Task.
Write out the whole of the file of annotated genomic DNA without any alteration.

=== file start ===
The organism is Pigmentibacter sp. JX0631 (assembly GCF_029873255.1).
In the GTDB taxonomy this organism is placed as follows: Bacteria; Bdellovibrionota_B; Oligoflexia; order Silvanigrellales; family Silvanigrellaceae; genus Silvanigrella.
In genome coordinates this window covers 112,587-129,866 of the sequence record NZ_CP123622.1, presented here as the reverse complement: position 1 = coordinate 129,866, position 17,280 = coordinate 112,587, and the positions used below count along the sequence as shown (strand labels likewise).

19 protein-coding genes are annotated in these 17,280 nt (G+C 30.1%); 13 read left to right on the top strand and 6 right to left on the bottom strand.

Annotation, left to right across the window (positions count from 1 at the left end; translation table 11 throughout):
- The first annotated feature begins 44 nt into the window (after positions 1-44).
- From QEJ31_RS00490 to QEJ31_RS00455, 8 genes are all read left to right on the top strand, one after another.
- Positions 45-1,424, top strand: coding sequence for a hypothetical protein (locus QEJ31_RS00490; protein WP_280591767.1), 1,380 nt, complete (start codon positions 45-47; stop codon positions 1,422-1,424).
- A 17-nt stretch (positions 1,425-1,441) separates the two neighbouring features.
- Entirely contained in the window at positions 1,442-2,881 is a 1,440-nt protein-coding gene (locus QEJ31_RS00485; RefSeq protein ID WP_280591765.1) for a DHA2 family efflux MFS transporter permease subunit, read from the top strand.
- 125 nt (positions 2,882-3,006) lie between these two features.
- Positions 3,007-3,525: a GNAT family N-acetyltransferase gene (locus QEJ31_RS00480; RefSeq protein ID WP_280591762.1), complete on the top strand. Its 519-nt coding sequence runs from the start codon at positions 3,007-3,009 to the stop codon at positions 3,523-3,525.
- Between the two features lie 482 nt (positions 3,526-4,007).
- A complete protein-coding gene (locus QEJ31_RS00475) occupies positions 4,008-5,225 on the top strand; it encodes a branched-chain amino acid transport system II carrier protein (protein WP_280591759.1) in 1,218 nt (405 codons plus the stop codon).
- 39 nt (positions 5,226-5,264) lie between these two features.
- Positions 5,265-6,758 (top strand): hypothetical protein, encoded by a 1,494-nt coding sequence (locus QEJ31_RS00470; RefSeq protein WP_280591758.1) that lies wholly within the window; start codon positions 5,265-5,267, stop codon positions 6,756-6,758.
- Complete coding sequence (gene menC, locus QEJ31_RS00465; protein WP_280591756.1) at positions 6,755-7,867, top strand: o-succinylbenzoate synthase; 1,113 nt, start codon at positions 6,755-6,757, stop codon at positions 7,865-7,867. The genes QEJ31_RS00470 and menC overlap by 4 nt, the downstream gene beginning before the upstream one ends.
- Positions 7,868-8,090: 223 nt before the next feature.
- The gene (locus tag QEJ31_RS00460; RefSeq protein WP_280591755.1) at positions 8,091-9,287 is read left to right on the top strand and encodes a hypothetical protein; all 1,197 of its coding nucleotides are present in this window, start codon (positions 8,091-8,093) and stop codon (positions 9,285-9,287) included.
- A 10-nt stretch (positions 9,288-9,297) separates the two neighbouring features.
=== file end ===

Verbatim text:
The organism is Pigmentibacter sp. JX0631 (assembly GCF_029873255.1).
In the GTDB taxonomy this organism is placed as follows: Bacteria; Bdellovibrionota_B; Oligoflexia; order Silvanigrellales; family Silvanigrellaceae; genus Silvanigrella.
In genome coordinates this window covers 112,587-129,866 of the sequence record NZ_CP123622.1, presented here as the reverse complement: position 1 = coordinate 129,866, position 17,280 = coordinate 112,587, and the positions used below count along the sequence as shown (strand labels likewise).

19 protein-coding genes are annotated in these 17,280 nt (G+C 30.1%); 13 read left to right on the top strand and 6 right to left on the bottom strand.

Annotation, left to right across the window (positions count from 1 at the left end; translation table 11 throughout):
- The first annotated feature begins 44 nt into the window (after positions 1-44).
- From QEJ31_RS00490 to QEJ31_RS00455, 8 genes are all read left to right on the top strand, one after another.
- Positions 45-1,424, top strand: coding sequence for a hypothetical protein (locus QEJ31_RS00490; protein WP_280591767.1), 1,380 nt, complete (start codon positions 45-47; stop codon positions 1,422-1,424).
- A 17-nt stretch (positions 1,425-1,441) separates the two neighbouring features.
- Entirely contained in the window at positions 1,442-2,881 is a 1,440-nt protein-coding gene (locus QEJ31_RS00485; RefSeq protein ID WP_280591765.1) for a DHA2 family efflux MFS transporter permease subunit, read from the top strand.
- 125 nt (positions 2,882-3,006) lie between these two features.
- Positions 3,007-3,525: a GNAT family N-acetyltransferase gene (locus QEJ31_RS00480; RefSeq protein ID WP_280591762.1), complete on the top strand. Its 519-nt coding sequence runs from the start codon at positions 3,007-3,009 to the stop codon at positions 3,523-3,525.
- Between the two features lie 482 nt (positions 3,526-4,007).
- A complete protein-coding gene (locus QEJ31_RS00475) occupies positions 4,008-5,225 on the top strand; it encodes a branched-chain amino acid transport system II carrier protein (protein WP_280591759.1) in 1,218 nt (405 codons plus the stop codon).
- 39 nt (positions 5,226-5,264) lie between these two features.
- Positions 5,265-6,758 (top strand): hypothetical protein, encoded by a 1,494-nt coding sequence (locus QEJ31_RS00470; RefSeq protein WP_280591758.1) that lies wholly within the window; start codon positions 5,265-5,267, stop codon positions 6,756-6,758.
- Complete coding sequence (gene menC, locus QEJ31_RS00465; protein WP_280591756.1) at positions 6,755-7,867, top strand: o-succinylbenzoate synthase; 1,113 nt, start codon at positions 6,755-6,757, stop codon at positions 7,865-7,867. The genes QEJ31_RS00470 and menC overlap by 4 nt, the downstream gene beginning before the upstream one ends.
- Positions 7,868-8,090: 223 nt before the next feature.
- The gene (locus tag QEJ31_RS00460; RefSeq protein WP_280591755.1) at positions 8,091-9,287 is read left to right on the top strand and encodes a hypothetical protein; all 1,197 of its coding nucleotides are present in this window, start codon (positions 8,091-8,093) and stop codon (positions 9,285-9,287) included.
- A 10-nt stretch (positions 9,288-9,297) separates the two neighbouring features.